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Urban puzzle

The gentrification of rundown city neighborhoods conjures an image of well-off whites displacing poor minorities. What's actually going on is far more complex, and the winners and losers can be hard to predict.

In the 1990s, Boston had a face lift. Gentrification arrived and proceeded at full steam in places like South Boston and Dorchester, where decades of poverty and economic stagnation had created landscapes of blighted homes and minimal commercial development. Orchard Gardens, Commonwealth, Franklin Field, Harbor Point: These new communities of town homes and condominiums replaced Boston Housing Authority housing "projects." Property values around these developments and entire neighborhoods became attractive once again. Today, these areas are attracting middle-class homeowners, small-business entrepreneurs, and others who may not have viewed these areas as worthy of investment.

As in other major American cities, gentrification in Boston is an ad-hoc process; government doesn't necessarily coordinate all of the redevelopment, nor can one predict which areas will become hot markets. Nevertheless, Boston did plan in advance by drawing on federal legislation -- most prominently, the HOPE VI Program -- to demolish its severely distressed public housing stock and then initiate a broader revitalization effort.

When government and private funds are involved, the financial arrangements supporting redevelopment can grow complex, but the objectives are straightforward: Begin by de-concentrating poverty -- that is, get rid of the projects -- and then rebuild on a smaller-scale in ways that combine multiple uses and diverse populations.

Any urban development strategy will be politicized because of the money at stake and the likely displacement of the powerless (from both the neighborhood and the money game). But in the Northeast and Midwest, revitalization is a particularly thorny process.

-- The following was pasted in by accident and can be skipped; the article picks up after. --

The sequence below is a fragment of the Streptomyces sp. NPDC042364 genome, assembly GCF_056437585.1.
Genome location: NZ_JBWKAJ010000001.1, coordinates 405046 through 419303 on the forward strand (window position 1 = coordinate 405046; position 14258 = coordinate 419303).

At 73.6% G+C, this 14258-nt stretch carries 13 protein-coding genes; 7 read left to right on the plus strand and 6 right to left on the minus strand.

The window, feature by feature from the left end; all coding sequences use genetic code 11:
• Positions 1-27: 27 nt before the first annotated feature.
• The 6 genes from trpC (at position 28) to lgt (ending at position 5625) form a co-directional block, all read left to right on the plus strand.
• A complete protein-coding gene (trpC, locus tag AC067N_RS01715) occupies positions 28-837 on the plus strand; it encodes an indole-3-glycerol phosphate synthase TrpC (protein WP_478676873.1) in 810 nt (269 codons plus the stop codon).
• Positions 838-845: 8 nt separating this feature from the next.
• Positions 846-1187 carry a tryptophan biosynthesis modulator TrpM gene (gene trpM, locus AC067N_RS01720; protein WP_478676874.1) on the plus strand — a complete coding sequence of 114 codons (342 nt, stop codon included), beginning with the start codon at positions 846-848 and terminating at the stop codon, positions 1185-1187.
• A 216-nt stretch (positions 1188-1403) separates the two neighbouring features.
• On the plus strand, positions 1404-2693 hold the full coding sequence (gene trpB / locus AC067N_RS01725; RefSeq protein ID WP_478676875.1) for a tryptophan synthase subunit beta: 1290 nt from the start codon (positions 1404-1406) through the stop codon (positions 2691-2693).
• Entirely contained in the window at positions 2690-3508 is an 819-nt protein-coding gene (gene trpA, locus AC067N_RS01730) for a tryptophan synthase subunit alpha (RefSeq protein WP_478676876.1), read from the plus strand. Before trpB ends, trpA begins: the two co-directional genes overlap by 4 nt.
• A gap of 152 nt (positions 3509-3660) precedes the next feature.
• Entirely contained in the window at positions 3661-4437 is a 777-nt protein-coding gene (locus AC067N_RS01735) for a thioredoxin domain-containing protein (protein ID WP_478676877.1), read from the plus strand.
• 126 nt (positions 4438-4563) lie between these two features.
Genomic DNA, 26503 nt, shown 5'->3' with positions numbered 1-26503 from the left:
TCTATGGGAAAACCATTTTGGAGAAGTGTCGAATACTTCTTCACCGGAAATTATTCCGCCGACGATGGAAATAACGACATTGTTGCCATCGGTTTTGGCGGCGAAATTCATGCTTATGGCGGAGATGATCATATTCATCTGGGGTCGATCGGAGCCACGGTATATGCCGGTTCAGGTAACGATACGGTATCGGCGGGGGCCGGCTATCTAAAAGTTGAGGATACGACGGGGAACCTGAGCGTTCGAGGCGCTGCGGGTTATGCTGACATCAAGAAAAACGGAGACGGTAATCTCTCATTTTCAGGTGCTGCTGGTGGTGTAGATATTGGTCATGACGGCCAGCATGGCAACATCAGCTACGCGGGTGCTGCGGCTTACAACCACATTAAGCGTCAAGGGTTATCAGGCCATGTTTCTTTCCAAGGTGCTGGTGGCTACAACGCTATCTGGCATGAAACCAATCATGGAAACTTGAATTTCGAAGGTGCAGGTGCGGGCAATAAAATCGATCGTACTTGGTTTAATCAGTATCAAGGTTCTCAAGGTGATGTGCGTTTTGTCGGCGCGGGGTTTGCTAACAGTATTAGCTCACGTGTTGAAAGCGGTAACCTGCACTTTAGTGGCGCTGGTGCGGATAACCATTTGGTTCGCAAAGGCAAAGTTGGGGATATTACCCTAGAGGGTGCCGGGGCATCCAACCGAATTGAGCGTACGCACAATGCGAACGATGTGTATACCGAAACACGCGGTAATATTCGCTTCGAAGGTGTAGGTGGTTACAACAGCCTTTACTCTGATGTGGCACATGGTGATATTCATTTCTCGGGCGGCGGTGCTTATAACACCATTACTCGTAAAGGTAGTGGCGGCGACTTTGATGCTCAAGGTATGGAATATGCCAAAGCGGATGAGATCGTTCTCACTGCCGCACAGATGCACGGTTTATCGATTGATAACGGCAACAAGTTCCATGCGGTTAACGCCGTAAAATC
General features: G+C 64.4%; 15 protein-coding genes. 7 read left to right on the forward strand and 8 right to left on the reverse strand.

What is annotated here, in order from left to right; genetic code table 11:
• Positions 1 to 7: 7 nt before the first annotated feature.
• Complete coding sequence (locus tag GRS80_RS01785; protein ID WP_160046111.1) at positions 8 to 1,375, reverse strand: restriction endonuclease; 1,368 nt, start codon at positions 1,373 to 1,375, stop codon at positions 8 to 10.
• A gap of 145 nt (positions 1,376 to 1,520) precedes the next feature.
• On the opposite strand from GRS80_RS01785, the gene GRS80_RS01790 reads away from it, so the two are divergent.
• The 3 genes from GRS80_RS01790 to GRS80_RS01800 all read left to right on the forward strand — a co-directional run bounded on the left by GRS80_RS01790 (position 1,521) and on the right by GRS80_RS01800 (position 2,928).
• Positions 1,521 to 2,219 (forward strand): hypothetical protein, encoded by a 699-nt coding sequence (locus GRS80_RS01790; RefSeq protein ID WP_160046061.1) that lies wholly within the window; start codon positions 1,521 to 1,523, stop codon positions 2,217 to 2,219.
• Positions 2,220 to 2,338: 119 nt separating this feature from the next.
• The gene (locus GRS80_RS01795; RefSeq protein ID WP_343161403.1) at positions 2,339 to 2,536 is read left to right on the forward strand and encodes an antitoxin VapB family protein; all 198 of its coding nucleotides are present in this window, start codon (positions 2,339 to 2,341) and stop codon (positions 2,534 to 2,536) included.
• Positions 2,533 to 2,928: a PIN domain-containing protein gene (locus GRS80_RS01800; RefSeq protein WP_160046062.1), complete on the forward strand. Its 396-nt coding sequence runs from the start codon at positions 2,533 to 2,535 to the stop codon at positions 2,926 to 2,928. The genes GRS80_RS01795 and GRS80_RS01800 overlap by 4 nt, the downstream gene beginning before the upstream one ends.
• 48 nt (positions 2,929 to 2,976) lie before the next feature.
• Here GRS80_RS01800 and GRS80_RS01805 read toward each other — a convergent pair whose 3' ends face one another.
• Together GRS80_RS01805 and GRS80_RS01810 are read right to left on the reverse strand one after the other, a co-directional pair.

In post-Civil Rights era Boston, Providence, Baltimore, Detroit, Chicago, and St. Louis, the situation has grown even more complicated because blacks and Latinos have made great strides -- in government and in business. The conventional view of urban politics can no longer be succinctly captured as whites dominating minorities: Those calling for gentrification are equally likely to be ethnic minorities with political and commercial capital. The long-held truism of gentrification -- namely that inner-city residents and their leadership will vocally oppose the redevelopment of their neighborhoods -- needs revision.

If white-black conflicts are no longer the most salient, what are the main lines of enmity and alliance? Several social scientists are helping to make sense of the emerging landscape of race and politics in the contemporary American city, where the old social divisions have been reconfigured. Their work reveals that gentrification is still contested and economic development does not end up benefiting everyone, but predicting the winners and losers is getting harder. Minorities may be on the winning side more often than not.

The senior and most eminent member of the group of sociologists examining gentrification is William Julius Wilson, university professor at Harvard. Wilson has been writing about the plight of the urban poor for three decades. "There Goes the Neighborhood," his most recent study (written with Richard P. Taub), analyzes four "working- and lower-middle-class Chicago neighborhoods": African-American, white ethnic, Latino, and one in transition from white to Latino. Drawing on the interviews and field notes of his graduate students, Wilson examines how ordinary residents react to urban redevelopment.

The main contribution of Wilson's book may be to simply bring us up to date on the social and political fabric of the contemporary city. For much of the 20th century, our views on political and economic development tended to emphasize racial and ethnic divisions. Scholars and journalists usually looked at one ethnic group at a time, so it was not altogether surprising that our cities began to look like ethnic battlefields, with each group fighting for a share of the political and economic crumbs. This may have been an accurate way of understanding the old urban political machines. But Wilson's work suggests that we need a new perspective when looking at the consequences of gentrification.